The wave of crowdfunding was monumental

If there’s one thing every startup needs (besides an MVP people actually want) it’s money. Since the explosion of startups over the last three decades, we’ve seen the rise of new forms of fundraising which eschew more traditional forms of investment like grants and Venture Capital. First, there was crowdfunding. Kickstarter started in 2009 offering everyday people a way to fund products that they liked by effectively placing an advanced order. The biggest funded product to date is the Pebble Time Smartwatch raising a tidy $20 million in February 2015 in just a few weeks. The company raised another $12.8…


This. I started journalism late after careers in other sectors, but internships are such an impediment to sector entry for anyone without inherited wealth. Even when I was in high school, the local paper would only take on interns who had been to the local private school.

It's a trend that seems to continue - I know a lot of journalists who say they couldn't afford to be a journalist solely as a job without a spouse with a higher paying/more secure career.


By 2030, it is estimated that over 60 percent of the global population will live in urban areas, and one in every three people will live in cities with at least half a million inhabitants. In response, many cities have spent part of the last decade embarking on ambitious, smart city projects that aim to make cities not only responsive but “smart” and predictive. Smart cities are using technology and smart solutions to make urban tasks more efficient and better, conserve resources, and improve their residents’ quality of life.

A range of this smart infrastructure has IoT embedded in it…


One of the best parts of being a tech journalist is when I discover startups with either an interesting product or a problem they are trying to solve. I first came across Polish startup Airly in Krakow in 2016 at a Google startup event. I wrote about the company — it was CEO and co-founder Wiktor Warchałowski’s first interview in English.

The company is using IoT tech to monitor and track air pollution. As an Australian, I have a personal interest in air quality. Every year during bushfire season, I see photos of my friends wearing masks to protect themselves…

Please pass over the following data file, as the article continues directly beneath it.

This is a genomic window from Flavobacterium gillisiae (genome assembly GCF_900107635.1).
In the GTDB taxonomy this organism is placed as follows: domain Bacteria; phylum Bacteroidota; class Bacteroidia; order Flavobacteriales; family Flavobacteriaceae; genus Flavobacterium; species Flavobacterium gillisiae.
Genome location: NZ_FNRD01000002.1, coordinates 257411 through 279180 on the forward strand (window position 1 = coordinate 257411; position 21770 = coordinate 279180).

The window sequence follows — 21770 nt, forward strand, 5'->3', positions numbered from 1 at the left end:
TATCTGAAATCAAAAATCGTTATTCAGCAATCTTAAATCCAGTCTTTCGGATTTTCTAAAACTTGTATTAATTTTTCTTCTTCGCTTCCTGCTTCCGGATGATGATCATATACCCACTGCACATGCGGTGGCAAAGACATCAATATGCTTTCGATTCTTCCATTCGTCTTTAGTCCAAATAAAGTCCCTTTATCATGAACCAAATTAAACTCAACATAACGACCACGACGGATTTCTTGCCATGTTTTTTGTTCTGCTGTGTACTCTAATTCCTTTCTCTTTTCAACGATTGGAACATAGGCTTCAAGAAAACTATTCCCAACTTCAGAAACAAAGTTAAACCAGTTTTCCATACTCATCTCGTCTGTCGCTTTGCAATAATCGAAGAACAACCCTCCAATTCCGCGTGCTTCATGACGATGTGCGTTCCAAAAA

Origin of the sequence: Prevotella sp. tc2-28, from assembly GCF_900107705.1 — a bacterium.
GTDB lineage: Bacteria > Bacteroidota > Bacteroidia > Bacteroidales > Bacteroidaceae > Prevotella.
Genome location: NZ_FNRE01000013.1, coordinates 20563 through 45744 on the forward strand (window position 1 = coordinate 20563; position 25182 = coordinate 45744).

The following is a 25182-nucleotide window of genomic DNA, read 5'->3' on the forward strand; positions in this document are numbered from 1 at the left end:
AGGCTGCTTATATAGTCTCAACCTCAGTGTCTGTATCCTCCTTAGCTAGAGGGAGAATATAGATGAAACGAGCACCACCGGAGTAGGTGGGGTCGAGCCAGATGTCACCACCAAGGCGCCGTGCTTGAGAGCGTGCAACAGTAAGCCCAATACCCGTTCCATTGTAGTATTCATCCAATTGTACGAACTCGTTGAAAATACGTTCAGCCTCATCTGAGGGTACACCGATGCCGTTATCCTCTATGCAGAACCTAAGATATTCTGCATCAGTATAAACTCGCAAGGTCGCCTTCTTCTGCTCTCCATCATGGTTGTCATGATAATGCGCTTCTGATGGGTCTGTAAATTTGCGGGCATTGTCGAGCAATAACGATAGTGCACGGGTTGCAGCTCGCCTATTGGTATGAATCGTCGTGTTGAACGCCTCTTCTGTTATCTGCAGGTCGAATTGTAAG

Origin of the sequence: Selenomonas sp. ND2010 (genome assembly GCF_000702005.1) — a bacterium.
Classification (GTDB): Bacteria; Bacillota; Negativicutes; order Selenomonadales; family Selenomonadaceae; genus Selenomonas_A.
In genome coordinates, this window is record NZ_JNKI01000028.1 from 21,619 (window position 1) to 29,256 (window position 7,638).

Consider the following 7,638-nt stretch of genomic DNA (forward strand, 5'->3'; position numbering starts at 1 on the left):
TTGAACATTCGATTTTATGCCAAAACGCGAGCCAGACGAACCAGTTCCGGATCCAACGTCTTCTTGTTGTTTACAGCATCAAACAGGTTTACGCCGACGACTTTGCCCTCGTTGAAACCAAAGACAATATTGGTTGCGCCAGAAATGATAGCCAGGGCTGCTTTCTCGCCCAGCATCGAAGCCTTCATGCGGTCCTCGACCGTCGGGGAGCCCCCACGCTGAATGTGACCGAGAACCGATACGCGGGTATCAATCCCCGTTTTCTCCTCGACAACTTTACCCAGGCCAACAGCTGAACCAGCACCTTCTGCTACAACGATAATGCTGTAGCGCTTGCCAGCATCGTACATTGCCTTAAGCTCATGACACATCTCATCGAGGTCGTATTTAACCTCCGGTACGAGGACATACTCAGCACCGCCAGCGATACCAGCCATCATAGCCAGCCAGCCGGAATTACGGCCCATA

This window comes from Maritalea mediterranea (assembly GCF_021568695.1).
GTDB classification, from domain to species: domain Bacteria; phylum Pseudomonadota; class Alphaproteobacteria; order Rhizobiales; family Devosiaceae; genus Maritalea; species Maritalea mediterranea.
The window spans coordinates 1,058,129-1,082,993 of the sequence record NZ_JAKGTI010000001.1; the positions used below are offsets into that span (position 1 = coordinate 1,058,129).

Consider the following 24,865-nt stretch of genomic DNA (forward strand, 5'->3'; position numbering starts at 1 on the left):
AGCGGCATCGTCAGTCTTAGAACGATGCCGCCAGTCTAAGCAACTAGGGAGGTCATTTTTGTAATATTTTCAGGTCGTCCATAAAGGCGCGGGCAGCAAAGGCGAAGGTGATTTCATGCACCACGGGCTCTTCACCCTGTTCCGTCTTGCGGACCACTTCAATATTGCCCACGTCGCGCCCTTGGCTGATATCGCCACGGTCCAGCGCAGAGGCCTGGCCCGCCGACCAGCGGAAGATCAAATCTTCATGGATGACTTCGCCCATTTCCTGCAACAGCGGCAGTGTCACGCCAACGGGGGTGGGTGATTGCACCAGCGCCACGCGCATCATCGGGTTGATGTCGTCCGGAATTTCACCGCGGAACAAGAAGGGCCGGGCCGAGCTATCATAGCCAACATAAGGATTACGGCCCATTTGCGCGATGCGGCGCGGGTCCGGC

A delicate ecosystem exists in oceans, lakes, rivers, and other waterways. IoT sensors have been used for some time to monitor the underwater health of the various lifeforms that live beneath the water’s surface, particularly in the aquafarm industry. Now, researchers have found a way to hack bivalves with sensors to monitor water pollution.

Bivalves are freshwater and marine molluscs with a shell consisting of two hinged valves connected by a ligament and includes clams, mussels, oysters, and scallops.

Their global decline has prompted active conservation measures. Moreover, continuous behavioral monitoring is a valuable means of detecting the presence of…


Agree 100%. Any credible freelancer doesn't need to use Fiverr, they have their own retainer clients. And yes, it make all of us look bad.


One of the most significant pain points of IoT is battery life. For as long as wearable tech has existed, researchers and enterprises have been searching for new ways to not only prolong the battery life of wearable tech but find sustainable, effective ways to harvest energy.

A new human-machine interface has emerged, which sounds like something out of science fiction: energy harvesting. It’s a combination of engineering, nanomedicine, flexible electronics, and energy storage advancements. What makes it even more impressive is the amount of R&D required. …


Like most tech journalists, I have a graveyard of obsolete IoT devices. There are fitness trackers, earbuds, a drone, homemade connected clothing, smart home light switches, devices for retrofits, and pet toys, to name a few. Overall, at least 95 percent of these products fell victim to planned obsolescence, or the company went bust or withdrew from the product from service. The rest suffer from an absence of “right to repair” options.

The problem of device obsolescence in IoT

While the choice to no longer use a smart device may be the owner’s choice, there’s another problem when it comes to IoT — device obsolescence. A company…


city landscape of a tram at nighttime
city landscape of a tram at nighttime

Mobility startups typically have the advantage of youth, agility, an interest in new technology, and an eye to creating future-proof transportation and technologies. However, they also face a number of unique barriers. Fortunately, smart cities have created a valuable space for mobility startups to innovate within.

By 2030, sixty percent of the global population will live in urban areas, and one in every three people will live in cities with at least half a million inhabitants. Many cities have spent part of the last decade embarking on ambitious, smart city projects that aim to make cities not only responsive but…


We’ve recently seen “a perfect storm” in Texas, where unprecedented cold weather hit the energy grid hard. Many power plants were knocked offline, unable to respond to the increased energy demand by people seeking to heat their homes. Others faced fuel shortages. Even wind turbines offered little help, as many were unequipped with the heating required to operate in freezing weather.

The weather left millions of people without power, as providers introduced rolling blackouts to reduce the demand on the grid. Over 50 people died from situations such as car crashes, carbon monoxide poisoning, house fires, and hypothermia. U.S. …

Cate Lawrence

Tech journo and writer, based in Berlin, Germany.

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